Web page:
A literary sensation and runaway bestseller, this brilliant debut novel presents with seamless authenticity and exquisite lyricism the true confessions of one of Japan’s most celebrated geisha.
In Memoirs of a Geisha, we enter a world where appearances are paramount; where a girl’s virginity is auctioned to the highest bidder; where women are trained to beguile the most powerful men; and where love is scorned as illusion. It is a unique and triumphant work of fiction – at once romantic, erotic, suspenseful – and completely unforgettable.
I honestly couldn’t find the motivation to finish, I know that is a very bad place to a start review, but I couldn’t. About a hundred and fifty pages into the book and this took a turn for worse. I could no longer read the self-deprecatory tone that she was using. I had such high hopes from this book, considering it was a personal documentation and retelling.
The book starts with nine-year old – Sayuri, realizing her mother has a couple of weeks to live. Sayuri and her sister come from a very poverty ridden house, with the father being the only bread earner. A series of events lead them to go to Kyoto, where they are sold off. One becomes a Geisha and the other, a prostitute. I had initially sympathized and marvelled at the strength these two sisters showed and was very pleased with how the story was going. Some aspects of the Geisha’s story have been fictionalized, but this element of reality kept hitting me. Losing everything and becoming almost to a slave when you’re nine, while showing such presence of mind, was commendable.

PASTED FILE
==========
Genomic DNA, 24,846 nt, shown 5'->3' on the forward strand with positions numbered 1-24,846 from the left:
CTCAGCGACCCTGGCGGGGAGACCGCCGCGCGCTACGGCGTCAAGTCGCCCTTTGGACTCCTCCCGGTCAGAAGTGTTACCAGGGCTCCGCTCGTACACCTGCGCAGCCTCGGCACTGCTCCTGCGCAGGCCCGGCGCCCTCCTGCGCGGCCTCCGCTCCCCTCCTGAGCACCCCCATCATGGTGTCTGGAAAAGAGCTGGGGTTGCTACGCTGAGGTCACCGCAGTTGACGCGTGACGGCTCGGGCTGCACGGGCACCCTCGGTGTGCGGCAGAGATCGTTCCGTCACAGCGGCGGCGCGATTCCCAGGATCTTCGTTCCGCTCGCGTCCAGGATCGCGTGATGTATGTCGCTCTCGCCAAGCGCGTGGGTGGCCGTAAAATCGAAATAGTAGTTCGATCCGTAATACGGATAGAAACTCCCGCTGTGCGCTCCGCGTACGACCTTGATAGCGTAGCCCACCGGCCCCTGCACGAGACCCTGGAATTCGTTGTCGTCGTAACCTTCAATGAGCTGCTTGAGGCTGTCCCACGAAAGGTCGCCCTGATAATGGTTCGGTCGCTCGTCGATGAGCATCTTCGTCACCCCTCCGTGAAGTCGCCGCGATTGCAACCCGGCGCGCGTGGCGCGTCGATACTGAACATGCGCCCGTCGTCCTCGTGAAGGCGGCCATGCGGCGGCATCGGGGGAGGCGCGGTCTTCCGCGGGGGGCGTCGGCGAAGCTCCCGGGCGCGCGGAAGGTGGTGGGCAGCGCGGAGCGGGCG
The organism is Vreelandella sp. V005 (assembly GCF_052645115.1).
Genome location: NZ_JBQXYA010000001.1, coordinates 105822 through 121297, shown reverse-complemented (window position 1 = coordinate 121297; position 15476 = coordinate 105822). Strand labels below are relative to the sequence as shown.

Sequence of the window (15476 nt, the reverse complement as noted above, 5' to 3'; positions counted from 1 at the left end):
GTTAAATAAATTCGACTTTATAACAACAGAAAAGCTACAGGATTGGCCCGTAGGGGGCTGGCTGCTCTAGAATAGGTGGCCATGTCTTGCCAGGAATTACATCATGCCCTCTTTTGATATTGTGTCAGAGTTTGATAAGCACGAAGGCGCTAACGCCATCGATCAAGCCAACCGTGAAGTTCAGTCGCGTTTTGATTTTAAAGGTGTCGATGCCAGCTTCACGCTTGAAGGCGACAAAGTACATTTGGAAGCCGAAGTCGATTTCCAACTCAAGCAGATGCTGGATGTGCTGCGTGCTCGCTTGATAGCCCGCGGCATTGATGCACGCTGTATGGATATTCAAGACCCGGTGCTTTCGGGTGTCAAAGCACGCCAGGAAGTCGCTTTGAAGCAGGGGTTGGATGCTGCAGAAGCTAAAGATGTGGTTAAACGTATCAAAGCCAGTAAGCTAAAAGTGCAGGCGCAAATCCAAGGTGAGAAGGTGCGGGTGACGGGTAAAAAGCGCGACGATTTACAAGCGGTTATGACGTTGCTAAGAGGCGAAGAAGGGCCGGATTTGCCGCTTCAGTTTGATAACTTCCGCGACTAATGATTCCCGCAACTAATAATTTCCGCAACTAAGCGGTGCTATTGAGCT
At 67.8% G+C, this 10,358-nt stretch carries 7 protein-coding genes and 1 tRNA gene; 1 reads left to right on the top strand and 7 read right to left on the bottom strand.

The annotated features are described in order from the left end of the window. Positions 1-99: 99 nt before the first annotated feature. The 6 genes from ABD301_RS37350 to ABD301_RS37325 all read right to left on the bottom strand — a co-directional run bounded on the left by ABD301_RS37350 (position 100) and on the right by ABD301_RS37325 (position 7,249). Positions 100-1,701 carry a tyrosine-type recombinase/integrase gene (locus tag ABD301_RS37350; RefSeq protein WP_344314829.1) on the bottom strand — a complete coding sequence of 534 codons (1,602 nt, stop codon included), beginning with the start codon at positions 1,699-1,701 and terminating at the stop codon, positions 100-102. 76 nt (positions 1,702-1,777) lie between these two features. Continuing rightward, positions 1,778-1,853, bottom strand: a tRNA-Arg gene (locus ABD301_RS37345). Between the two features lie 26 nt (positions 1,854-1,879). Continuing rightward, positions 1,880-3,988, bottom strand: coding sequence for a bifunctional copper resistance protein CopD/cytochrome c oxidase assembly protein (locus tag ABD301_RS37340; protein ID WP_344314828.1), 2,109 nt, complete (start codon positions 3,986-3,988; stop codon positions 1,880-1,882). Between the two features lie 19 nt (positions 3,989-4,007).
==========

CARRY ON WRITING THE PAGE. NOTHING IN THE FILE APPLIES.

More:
My biggest issue with this book is not that she keeps digressing from her original thought-out path, but instead her undermining herself. On more than one occasion she undermines her position as a Geisha while also mentioning the fact that she came in an article – as one of the most famous Geisha’s of all time. Like, seriously lady, modesty is gonna get you nowhere. You need to own up to your own hardships. It is set at the time of Great Depression, so we keep getting little bits of the socio-economic state of Japan, which is sort of a nice digression from the main aim.
One person who totally ruined the book for me was the Chairman. This section might contain some spoilers so I’d want you to jump straight to the end. The Chairman was so infuriatingly revered. Sayuri literally venerated him. I’ll-kiss-your-footsteps-and-places-where-you-walked level veneration. Sayuri, when she’s fourteen meets the chairman, and – stay with me on this one because the Lord knows I am not joking – falls in love with the Chairman. She’s met the man for the first time, and will probably never see him again, but she goes ahead and falls in love. That’s right people, love. She starts fantasizing about him, and from then on everything she does to become a Geisha is for of him.
She literally thinks she’s become a Geisha because of the Chairman, I mean (???). And to make matters worse, we find out that it was the Chairman who suggested Mameha to talk Sayuri under her wing. Honestly, the most believable character is Hatsumomo. At least she has human, real, associative feelings.
I gave three stars because it was a beautifully written book. And maybe if i were living in 1930s I’d have the whole “white knight” vibe too. I think, I have surpassed the age where I read biographical content which is basically a love story. As a historical insight into Japan and its society, this book is a good read, but as an actual documentation of the Geisha world, it’s not really pleasing to a 21st century female reader.